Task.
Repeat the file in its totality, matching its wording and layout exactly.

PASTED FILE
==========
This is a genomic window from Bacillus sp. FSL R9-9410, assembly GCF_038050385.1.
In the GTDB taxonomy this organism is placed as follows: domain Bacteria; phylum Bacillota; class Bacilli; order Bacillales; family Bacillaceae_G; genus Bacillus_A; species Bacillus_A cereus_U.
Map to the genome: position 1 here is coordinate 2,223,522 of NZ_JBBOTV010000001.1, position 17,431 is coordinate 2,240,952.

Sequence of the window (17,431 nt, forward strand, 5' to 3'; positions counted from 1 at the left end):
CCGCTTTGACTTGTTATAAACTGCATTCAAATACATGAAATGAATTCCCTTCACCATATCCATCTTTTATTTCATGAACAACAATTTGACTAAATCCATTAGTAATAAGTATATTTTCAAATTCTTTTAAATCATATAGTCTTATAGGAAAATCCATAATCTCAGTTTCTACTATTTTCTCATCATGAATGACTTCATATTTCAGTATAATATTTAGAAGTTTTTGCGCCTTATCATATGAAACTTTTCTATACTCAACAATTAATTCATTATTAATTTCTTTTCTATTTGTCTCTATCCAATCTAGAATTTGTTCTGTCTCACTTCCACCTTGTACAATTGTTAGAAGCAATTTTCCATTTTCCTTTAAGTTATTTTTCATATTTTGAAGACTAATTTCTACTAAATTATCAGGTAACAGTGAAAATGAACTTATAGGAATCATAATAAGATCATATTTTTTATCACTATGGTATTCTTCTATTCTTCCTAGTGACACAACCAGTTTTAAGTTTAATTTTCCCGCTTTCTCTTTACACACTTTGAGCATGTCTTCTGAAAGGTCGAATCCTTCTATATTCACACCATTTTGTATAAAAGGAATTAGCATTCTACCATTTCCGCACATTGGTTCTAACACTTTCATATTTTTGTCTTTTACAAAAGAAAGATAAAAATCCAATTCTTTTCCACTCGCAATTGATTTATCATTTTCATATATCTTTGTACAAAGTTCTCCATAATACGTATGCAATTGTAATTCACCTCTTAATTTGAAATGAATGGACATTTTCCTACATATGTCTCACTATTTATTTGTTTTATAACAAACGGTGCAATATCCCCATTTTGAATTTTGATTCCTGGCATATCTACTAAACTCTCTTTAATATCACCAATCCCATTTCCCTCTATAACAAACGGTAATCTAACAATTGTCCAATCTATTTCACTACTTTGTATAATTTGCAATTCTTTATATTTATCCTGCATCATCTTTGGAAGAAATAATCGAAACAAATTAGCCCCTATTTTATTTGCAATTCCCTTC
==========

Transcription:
This is a genomic window from Bacillus sp. FSL R9-9410, assembly GCF_038050385.1.
In the GTDB taxonomy this organism is placed as follows: domain Bacteria; phylum Bacillota; class Bacilli; order Bacillales; family Bacillaceae_G; genus Bacillus_A; species Bacillus_A cereus_U.
Map to the genome: position 1 here is coordinate 2,223,522 of NZ_JBBOTV010000001.1, position 17,431 is coordinate 2,240,952.

Sequence of the window (17,431 nt, forward strand, 5' to 3'; positions counted from 1 at the left end):
CCGCTTTGACTTGTTATAAACTGCATTCAAATACATGAAATGAATTCCCTTCACCATATCCATCTTTTATTTCATGAACAACAATTTGACTAAATCCATTAGTAATAAGTATATTTTCAAATTCTTTTAAATCATATAGTCTTATAGGAAAATCCATAATCTCAGTTTCTACTATTTTCTCATCATGAATGACTTCATATTTCAGTATAATATTTAGAAGTTTTTGCGCCTTATCATATGAAACTTTTCTATACTCAACAATTAATTCATTATTAATTTCTTTTCTATTTGTCTCTATCCAATCTAGAATTTGTTCTGTCTCACTTCCACCTTGTACAATTGTTAGAAGCAATTTTCCATTTTCCTTTAAGTTATTTTTCATATTTTGAAGACTAATTTCTACTAAATTATCAGGTAACAGTGAAAATGAACTTATAGGAATCATAATAAGATCATATTTTTTATCACTATGGTATTCTTCTATTCTTCCTAGTGACACAACCAGTTTTAAGTTTAATTTTCCCGCTTTCTCTTTACACACTTTGAGCATGTCTTCTGAAAGGTCGAATCCTTCTATATTCACACCATTTTGTATAAAAGGAATTAGCATTCTACCATTTCCGCACATTGGTTCTAACACTTTCATATTTTTGTCTTTTACAAAAGAAAGATAAAAATCCAATTCTTTTCCACTCGCAATTGATTTATCATTTTCATATATCTTTGTACAAAGTTCTCCATAATACGTATGCAATTGTAATTCACCTCTTAATTTGAAATGAATGGACATTTTCCTACATATGTCTCACTATTTATTTGTTTTATAACAAACGGTGCAATATCCCCATTTTGAATTTTGATTCCTGGCATATCTACTAAACTCTCTTTAATATCACCAATCCCATTTCCCTCTATAACAAACGGTAATCTAACAATTGTCCAATCTATTTCACTACTTTGTATAATTTGCAATTCTTTATATTTATCCTGCATCATCTTTGGAAGAAATAATCGAAACAAATTAGCCCCTATTTTATTTGCAATTCCCTTC